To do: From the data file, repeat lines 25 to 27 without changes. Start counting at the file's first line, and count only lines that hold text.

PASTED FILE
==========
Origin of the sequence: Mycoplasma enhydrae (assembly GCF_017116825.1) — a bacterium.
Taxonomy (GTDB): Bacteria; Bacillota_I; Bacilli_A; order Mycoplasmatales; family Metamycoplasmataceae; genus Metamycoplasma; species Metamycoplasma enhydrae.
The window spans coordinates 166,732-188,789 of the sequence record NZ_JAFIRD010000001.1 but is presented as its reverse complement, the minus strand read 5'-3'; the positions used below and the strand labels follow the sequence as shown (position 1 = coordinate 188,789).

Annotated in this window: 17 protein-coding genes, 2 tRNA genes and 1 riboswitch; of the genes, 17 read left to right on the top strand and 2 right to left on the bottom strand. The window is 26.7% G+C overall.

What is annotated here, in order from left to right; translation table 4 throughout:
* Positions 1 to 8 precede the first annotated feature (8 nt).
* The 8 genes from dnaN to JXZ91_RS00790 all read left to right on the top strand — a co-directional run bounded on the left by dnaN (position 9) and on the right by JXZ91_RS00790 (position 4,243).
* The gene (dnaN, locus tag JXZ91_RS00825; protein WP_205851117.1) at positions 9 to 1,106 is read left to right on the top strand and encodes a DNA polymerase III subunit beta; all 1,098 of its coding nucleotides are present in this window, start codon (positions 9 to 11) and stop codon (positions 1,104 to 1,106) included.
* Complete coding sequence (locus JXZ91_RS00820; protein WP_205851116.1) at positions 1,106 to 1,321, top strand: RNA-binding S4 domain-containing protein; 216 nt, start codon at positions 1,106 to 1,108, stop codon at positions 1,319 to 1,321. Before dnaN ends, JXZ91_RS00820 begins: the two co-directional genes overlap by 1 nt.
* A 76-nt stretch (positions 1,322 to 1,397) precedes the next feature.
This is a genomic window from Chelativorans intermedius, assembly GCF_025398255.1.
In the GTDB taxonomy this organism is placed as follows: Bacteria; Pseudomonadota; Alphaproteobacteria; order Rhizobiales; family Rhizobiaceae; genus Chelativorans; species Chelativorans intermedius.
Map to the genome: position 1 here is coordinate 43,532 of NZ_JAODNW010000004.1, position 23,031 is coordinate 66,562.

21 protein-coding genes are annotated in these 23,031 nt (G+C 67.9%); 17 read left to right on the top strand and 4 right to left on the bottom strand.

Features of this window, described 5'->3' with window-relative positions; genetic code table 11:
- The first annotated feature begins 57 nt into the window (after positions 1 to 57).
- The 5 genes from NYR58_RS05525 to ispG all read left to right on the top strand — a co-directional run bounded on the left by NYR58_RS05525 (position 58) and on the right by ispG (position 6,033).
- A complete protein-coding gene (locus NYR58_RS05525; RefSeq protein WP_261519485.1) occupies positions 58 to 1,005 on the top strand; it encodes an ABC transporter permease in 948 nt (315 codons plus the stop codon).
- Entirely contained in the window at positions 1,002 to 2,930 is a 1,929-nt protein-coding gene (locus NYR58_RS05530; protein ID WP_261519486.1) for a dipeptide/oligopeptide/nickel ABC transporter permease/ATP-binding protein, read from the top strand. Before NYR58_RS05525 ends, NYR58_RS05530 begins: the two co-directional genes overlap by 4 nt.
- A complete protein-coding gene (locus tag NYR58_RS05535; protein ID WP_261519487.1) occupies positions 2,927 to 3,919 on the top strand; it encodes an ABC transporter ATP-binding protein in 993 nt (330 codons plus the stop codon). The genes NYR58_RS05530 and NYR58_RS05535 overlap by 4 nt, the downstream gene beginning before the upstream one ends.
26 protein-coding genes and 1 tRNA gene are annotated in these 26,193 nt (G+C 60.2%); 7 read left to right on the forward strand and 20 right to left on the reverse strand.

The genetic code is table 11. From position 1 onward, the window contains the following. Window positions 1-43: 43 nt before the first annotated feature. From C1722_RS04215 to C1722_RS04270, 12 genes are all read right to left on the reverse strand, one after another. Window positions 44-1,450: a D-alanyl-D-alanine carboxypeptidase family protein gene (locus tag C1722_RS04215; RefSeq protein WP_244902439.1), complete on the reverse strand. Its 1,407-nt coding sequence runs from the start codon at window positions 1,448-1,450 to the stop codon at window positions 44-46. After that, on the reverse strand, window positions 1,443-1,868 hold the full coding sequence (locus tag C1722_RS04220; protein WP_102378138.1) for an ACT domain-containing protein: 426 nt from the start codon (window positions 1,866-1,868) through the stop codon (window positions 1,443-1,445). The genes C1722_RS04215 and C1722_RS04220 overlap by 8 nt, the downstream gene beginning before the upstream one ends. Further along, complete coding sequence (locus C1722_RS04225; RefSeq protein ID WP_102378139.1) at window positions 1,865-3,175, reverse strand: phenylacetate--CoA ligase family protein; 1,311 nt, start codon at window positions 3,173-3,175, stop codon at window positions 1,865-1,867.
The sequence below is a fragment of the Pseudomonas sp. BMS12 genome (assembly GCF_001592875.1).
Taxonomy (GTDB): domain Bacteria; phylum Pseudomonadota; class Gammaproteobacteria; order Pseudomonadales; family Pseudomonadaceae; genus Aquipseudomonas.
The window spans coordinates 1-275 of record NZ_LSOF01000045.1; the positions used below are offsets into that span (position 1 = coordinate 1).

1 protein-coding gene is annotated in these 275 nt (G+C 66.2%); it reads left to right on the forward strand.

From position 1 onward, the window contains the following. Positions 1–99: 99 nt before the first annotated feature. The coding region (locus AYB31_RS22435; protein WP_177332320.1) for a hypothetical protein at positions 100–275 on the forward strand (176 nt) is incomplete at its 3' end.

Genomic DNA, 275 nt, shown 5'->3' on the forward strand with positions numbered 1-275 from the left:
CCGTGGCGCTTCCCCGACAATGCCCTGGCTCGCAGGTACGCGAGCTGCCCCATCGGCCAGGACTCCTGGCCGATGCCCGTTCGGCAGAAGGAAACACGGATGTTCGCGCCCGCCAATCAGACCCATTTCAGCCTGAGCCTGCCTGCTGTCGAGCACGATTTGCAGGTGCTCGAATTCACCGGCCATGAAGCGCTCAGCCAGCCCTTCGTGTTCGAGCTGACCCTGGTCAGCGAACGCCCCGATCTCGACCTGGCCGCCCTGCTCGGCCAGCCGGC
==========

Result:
The window spans coordinates 1-275 of record NZ_LSOF01000045.1; the positions used below are offsets into that span (position 1 = coordinate 1).

1 protein-coding gene is annotated in these 275 nt (G+C 66.2%); it reads left to right on the forward strand.

From position 1 onward, the window contains the following. Positions 1–99: 99 nt before the first annotated feature. The coding region (locus AYB31_RS22435; protein WP_177332320.1) for a hypothetical protein at positions 100–275 on the forward strand (176 nt) is incomplete at its 3' end.